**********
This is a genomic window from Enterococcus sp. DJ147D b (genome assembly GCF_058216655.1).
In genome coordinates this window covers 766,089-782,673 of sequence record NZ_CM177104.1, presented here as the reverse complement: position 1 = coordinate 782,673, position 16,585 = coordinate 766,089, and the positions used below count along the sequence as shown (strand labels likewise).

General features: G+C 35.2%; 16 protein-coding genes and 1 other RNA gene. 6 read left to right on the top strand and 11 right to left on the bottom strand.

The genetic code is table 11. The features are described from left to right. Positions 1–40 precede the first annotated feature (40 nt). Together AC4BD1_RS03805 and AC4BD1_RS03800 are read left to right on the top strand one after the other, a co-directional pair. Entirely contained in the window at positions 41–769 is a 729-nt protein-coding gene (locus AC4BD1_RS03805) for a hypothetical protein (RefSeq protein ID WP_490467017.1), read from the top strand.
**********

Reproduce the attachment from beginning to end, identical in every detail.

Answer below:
This is a genomic window from Enterococcus sp. DJ147D b (genome assembly GCF_058216655.1).
In genome coordinates this window covers 766,089-782,673 of sequence record NZ_CM177104.1, presented here as the reverse complement: position 1 = coordinate 782,673, position 16,585 = coordinate 766,089, and the positions used below count along the sequence as shown (strand labels likewise).

General features: G+C 35.2%; 16 protein-coding genes and 1 other RNA gene. 6 read left to right on the top strand and 11 right to left on the bottom strand.

The genetic code is table 11. The features are described from left to right. Positions 1–40 precede the first annotated feature (40 nt). Together AC4BD1_RS03805 and AC4BD1_RS03800 are read left to right on the top strand one after the other, a co-directional pair. Entirely contained in the window at positions 41–769 is a 729-nt protein-coding gene (locus AC4BD1_RS03805) for a hypothetical protein (RefSeq protein ID WP_490467017.1), read from the top strand.